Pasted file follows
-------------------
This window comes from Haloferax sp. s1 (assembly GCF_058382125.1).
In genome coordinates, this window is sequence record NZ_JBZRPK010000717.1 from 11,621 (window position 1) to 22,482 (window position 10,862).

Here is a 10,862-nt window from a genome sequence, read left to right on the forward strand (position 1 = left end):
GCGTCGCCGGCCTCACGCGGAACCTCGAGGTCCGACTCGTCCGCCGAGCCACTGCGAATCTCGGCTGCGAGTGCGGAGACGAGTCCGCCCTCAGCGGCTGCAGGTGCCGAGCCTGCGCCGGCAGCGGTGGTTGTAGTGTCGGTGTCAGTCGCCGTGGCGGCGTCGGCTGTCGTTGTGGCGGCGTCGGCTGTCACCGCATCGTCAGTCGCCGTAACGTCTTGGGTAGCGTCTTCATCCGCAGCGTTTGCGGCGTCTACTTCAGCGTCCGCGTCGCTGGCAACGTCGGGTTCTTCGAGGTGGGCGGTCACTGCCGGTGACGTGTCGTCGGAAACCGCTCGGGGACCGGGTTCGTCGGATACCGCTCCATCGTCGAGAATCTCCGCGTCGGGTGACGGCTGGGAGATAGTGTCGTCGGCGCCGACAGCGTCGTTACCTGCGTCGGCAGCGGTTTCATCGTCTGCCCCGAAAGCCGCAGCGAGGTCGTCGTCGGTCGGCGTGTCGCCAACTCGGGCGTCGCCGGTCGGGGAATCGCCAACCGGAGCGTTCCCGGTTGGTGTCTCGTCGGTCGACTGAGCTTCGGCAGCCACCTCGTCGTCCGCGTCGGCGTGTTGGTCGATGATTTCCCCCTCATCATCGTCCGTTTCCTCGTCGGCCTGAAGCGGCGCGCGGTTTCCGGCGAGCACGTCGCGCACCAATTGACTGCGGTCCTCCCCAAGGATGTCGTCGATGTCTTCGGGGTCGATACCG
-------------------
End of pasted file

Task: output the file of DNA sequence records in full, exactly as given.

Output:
This window comes from Haloferax sp. s1 (assembly GCF_058382125.1).
In genome coordinates, this window is sequence record NZ_JBZRPK010000717.1 from 11,621 (window position 1) to 22,482 (window position 10,862).

Here is a 10,862-nt window from a genome sequence, read left to right on the forward strand (position 1 = left end):
GCGTCGCCGGCCTCACGCGGAACCTCGAGGTCCGACTCGTCCGCCGAGCCACTGCGAATCTCGGCTGCGAGTGCGGAGACGAGTCCGCCCTCAGCGGCTGCAGGTGCCGAGCCTGCGCCGGCAGCGGTGGTTGTAGTGTCGGTGTCAGTCGCCGTGGCGGCGTCGGCTGTCGTTGTGGCGGCGTCGGCTGTCACCGCATCGTCAGTCGCCGTAACGTCTTGGGTAGCGTCTTCATCCGCAGCGTTTGCGGCGTCTACTTCAGCGTCCGCGTCGCTGGCAACGTCGGGTTCTTCGAGGTGGGCGGTCACTGCCGGTGACGTGTCGTCGGAAACCGCTCGGGGACCGGGTTCGTCGGATACCGCTCCATCGTCGAGAATCTCCGCGTCGGGTGACGGCTGGGAGATAGTGTCGTCGGCGCCGACAGCGTCGTTACCTGCGTCGGCAGCGGTTTCATCGTCTGCCCCGAAAGCCGCAGCGAGGTCGTCGTCGGTCGGCGTGTCGCCAACTCGGGCGTCGCCGGTCGGGGAATCGCCAACCGGAGCGTTCCCGGTTGGTGTCTCGTCGGTCGACTGAGCTTCGGCAGCCACCTCGTCGTCCGCGTCGGCGTGTTGGTCGATGATTTCCCCCTCATCATCGTCCGTTTCCTCGTCGGCCTGAAGCGGCGCGCGGTTTCCGGCGAGCACGTCGCGCACCAATTGACTGCGGTCCTCCCCAAGGATGTCGTCGATGTCTTCGGGGTCGATACCG